> Well the problem is bad 'C' code. It's not the compiler's fault. It's
> just doing what it's told to do.
> char str="mystring";
> declares a string on the stack with room for 12 bytes. However it is
> initialized with only 9 (8 characters + the implied \0). So the rest
> of the area has to be zeroed, which the compiler does.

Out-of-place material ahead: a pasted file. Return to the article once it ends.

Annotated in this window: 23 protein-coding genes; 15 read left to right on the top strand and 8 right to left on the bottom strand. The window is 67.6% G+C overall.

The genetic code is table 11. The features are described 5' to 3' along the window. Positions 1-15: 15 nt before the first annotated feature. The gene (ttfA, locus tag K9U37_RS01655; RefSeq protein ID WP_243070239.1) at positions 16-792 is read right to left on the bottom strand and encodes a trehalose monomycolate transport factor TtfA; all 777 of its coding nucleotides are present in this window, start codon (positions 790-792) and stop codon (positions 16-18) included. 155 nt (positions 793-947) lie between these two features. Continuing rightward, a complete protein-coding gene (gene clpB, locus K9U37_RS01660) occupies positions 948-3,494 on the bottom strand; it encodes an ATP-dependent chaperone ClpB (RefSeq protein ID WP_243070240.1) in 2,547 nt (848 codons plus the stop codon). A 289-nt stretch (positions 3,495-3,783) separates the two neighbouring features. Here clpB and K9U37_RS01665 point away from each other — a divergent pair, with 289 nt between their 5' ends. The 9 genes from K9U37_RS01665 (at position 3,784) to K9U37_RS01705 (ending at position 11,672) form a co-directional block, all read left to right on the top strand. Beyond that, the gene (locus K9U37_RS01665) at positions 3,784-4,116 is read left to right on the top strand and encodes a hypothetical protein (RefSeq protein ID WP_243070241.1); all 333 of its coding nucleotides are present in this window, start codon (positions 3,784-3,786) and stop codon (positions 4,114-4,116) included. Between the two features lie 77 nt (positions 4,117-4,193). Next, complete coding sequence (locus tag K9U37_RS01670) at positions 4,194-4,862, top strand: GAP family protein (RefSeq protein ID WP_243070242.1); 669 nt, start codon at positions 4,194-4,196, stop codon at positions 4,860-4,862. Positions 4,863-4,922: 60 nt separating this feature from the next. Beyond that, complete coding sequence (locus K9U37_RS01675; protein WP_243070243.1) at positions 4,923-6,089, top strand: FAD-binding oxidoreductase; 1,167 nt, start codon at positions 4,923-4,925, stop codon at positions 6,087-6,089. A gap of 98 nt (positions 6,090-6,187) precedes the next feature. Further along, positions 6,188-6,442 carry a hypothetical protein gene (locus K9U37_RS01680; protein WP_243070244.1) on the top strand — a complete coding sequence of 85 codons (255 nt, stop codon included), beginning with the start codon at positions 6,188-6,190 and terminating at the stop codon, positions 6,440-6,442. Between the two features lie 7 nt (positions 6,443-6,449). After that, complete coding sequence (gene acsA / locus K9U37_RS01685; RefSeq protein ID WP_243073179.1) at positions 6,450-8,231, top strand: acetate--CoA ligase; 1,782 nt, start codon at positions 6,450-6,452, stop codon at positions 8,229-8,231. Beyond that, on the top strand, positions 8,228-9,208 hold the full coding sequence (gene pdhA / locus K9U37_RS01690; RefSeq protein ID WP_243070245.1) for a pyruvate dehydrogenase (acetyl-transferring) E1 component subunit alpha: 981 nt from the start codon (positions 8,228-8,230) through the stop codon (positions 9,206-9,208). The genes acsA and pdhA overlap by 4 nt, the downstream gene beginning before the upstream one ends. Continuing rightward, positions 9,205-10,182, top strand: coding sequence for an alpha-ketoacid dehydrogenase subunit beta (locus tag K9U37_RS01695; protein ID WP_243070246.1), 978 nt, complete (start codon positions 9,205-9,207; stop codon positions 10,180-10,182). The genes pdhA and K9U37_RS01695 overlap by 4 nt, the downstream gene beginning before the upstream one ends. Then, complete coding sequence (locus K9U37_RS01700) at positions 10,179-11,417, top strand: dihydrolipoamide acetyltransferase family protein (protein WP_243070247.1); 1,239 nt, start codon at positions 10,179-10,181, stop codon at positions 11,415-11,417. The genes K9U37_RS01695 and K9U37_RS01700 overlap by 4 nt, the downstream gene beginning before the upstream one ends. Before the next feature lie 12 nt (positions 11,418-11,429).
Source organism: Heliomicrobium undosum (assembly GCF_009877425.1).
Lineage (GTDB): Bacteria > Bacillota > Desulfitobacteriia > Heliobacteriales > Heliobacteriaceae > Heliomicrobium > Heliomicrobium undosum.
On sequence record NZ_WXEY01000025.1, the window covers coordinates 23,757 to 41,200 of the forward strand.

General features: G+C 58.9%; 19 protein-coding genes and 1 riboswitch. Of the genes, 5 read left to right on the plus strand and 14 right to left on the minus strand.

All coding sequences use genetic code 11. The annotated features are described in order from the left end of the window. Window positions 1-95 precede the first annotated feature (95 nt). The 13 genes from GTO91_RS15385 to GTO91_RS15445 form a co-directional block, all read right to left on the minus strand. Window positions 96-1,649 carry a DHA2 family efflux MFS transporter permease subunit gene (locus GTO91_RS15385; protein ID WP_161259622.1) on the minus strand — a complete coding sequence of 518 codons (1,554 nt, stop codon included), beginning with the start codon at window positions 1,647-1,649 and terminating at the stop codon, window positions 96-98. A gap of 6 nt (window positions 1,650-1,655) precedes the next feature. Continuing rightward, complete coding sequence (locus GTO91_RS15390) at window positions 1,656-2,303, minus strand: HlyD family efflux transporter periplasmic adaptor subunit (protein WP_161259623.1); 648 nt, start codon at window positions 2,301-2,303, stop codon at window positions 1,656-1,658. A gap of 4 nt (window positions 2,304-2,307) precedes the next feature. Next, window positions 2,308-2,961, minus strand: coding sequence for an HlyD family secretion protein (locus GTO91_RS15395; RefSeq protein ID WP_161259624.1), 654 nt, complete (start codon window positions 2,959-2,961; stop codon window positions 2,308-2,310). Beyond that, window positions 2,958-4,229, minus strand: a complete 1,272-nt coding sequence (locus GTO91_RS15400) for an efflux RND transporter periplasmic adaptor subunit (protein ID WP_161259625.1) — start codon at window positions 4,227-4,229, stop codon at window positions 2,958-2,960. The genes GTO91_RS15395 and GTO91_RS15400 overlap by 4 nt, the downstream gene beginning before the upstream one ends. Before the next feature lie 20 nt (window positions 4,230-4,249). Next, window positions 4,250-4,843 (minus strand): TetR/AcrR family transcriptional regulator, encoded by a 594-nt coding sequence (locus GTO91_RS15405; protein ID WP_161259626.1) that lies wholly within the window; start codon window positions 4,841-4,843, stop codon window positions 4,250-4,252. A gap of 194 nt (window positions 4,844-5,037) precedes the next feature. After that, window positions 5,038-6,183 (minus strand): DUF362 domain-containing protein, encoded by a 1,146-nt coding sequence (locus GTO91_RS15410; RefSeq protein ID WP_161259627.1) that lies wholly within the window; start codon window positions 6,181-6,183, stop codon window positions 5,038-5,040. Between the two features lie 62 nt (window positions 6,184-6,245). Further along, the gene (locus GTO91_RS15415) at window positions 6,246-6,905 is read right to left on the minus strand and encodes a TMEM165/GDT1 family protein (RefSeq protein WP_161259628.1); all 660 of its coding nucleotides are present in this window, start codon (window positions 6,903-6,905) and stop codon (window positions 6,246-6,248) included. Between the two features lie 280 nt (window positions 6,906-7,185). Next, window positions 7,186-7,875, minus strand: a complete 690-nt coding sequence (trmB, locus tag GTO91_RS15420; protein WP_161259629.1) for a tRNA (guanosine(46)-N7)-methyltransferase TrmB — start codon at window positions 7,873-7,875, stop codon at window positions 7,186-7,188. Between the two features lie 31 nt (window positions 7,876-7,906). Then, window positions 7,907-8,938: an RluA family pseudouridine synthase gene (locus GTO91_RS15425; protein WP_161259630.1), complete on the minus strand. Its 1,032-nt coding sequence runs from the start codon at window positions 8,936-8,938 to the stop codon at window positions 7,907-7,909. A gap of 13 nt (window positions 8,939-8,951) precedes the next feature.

No it doesn't. For all C is required to care about, it could be stored as:
"mystring\0bla" The definition is 12 bytes on the stack, the first nine being
-- Ben Kosse <firstname.lastname@example.org>
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